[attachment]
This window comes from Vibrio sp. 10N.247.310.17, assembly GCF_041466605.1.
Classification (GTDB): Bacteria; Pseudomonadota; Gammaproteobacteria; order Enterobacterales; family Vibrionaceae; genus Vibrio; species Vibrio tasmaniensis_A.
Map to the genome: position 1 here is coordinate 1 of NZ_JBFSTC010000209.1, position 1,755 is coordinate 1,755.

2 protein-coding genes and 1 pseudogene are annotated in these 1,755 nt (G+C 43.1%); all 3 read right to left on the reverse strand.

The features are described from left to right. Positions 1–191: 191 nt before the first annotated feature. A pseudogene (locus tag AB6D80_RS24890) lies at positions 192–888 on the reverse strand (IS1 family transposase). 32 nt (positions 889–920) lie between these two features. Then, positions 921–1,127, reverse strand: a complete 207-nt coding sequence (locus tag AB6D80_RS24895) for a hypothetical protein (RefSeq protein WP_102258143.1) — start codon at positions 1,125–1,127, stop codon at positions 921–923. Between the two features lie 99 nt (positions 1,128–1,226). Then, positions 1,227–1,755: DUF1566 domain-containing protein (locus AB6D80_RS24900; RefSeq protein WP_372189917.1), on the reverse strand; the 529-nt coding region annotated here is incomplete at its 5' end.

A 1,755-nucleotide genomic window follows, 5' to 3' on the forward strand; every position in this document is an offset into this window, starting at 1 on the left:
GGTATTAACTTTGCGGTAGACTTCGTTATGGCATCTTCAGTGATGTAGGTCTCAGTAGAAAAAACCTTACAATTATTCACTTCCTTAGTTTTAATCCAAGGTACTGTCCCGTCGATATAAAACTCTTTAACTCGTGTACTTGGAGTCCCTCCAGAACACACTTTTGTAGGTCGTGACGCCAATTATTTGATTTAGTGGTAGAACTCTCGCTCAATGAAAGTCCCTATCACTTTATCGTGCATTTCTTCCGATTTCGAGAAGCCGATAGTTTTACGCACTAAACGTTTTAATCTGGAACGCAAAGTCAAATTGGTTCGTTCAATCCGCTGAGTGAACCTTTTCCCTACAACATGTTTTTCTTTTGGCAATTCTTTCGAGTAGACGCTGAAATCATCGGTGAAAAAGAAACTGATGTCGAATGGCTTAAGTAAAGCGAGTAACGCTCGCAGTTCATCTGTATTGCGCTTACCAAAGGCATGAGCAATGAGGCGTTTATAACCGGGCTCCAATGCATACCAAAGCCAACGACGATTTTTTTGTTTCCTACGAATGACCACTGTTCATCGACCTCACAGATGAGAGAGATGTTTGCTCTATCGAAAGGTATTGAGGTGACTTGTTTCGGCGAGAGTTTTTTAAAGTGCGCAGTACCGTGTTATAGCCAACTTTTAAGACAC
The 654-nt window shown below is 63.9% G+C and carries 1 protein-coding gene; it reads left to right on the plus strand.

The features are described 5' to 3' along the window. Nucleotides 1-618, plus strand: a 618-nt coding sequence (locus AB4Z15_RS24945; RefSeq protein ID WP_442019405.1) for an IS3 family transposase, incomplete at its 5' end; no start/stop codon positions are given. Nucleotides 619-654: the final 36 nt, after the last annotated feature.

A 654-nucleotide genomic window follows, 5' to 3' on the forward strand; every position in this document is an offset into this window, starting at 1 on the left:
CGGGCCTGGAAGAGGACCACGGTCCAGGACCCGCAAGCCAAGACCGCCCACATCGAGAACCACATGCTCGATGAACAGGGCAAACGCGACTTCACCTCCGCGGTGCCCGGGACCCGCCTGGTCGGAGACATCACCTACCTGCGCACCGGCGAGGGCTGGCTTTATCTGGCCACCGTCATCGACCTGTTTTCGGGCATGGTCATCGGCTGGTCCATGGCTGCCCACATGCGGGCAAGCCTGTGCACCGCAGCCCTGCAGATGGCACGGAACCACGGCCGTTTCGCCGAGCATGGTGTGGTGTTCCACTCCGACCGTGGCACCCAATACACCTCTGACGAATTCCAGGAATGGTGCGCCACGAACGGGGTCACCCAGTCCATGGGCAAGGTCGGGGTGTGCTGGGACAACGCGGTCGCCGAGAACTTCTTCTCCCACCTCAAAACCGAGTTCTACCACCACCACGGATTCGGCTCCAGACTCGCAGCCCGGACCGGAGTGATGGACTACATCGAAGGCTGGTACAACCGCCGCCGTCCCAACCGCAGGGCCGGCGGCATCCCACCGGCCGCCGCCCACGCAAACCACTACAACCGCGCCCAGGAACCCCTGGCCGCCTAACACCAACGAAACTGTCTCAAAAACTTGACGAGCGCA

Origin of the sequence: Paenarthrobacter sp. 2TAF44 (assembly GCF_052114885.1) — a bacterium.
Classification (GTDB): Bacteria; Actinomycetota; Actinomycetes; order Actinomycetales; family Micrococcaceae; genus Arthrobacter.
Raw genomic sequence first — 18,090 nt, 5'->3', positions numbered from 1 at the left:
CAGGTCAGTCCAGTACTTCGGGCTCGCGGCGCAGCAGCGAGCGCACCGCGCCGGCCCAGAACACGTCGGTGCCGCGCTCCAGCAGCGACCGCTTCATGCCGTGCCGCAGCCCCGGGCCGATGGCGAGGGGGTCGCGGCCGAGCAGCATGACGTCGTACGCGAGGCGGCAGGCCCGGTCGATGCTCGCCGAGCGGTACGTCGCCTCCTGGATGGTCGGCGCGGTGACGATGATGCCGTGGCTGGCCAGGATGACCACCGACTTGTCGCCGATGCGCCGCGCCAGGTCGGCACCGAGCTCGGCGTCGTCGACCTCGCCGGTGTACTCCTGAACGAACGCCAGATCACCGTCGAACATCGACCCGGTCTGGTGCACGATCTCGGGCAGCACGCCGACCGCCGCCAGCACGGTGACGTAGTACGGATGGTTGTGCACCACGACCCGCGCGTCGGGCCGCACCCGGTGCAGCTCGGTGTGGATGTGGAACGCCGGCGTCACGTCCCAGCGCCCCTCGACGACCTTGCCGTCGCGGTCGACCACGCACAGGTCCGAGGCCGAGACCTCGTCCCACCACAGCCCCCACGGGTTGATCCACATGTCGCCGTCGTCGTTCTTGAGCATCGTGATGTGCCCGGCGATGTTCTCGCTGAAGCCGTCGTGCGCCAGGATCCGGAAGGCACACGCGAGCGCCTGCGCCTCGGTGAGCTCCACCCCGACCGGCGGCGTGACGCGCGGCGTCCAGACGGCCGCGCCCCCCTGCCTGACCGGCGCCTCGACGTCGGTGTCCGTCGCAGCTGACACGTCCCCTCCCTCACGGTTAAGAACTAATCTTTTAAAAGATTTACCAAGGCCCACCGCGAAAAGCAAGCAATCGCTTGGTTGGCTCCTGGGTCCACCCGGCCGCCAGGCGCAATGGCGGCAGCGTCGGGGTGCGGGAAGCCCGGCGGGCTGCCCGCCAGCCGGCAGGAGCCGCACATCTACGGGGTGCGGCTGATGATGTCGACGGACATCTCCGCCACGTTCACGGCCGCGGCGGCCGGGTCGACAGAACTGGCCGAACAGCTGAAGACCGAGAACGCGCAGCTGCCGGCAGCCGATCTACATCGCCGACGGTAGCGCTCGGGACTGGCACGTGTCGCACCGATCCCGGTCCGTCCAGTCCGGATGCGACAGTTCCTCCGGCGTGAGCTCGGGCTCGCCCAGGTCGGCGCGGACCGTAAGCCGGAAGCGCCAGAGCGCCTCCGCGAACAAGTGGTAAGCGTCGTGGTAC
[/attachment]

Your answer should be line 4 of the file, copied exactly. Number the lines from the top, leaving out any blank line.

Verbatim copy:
2 protein-coding genes and 1 pseudogene are annotated in these 1,755 nt (G+C 43.1%); all 3 read right to left on the reverse strand.